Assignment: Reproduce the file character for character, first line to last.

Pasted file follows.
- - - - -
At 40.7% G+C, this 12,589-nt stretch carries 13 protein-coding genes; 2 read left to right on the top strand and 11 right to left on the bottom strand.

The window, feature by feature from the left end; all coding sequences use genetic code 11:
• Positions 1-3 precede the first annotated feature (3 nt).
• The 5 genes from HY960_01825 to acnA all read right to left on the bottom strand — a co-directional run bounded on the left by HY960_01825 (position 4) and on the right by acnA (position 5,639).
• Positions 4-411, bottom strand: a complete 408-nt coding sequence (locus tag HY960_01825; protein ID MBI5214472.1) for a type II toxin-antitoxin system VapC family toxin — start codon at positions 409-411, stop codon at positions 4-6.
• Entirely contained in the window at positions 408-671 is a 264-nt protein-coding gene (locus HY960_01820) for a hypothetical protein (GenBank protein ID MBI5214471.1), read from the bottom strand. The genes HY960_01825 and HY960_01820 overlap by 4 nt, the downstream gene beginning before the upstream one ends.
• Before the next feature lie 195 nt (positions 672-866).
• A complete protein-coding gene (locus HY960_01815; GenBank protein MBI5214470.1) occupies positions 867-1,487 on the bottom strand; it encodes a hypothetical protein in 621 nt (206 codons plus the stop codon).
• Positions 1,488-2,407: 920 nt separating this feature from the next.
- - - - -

At 40.7% G+C, this 12,589-nt stretch carries 13 protein-coding genes; 2 read left to right on the top strand and 11 right to left on the bottom strand.

The window, feature by feature from the left end; all coding sequences use genetic code 11:
• Positions 1-3 precede the first annotated feature (3 nt).
• The 5 genes from HY960_01825 to acnA all read right to left on the bottom strand — a co-directional run bounded on the left by HY960_01825 (position 4) and on the right by acnA (position 5,639).
• Positions 4-411, bottom strand: a complete 408-nt coding sequence (locus tag HY960_01825; protein ID MBI5214472.1) for a type II toxin-antitoxin system VapC family toxin — start codon at positions 409-411, stop codon at positions 4-6.
• Entirely contained in the window at positions 408-671 is a 264-nt protein-coding gene (locus HY960_01820) for a hypothetical protein (GenBank protein ID MBI5214471.1), read from the bottom strand. The genes HY960_01825 and HY960_01820 overlap by 4 nt, the downstream gene beginning before the upstream one ends.
• Before the next feature lie 195 nt (positions 672-866).
• A complete protein-coding gene (locus HY960_01815; GenBank protein MBI5214470.1) occupies positions 867-1,487 on the bottom strand; it encodes a hypothetical protein in 621 nt (206 codons plus the stop codon).
• Positions 1,488-2,407: 920 nt separating this feature from the next.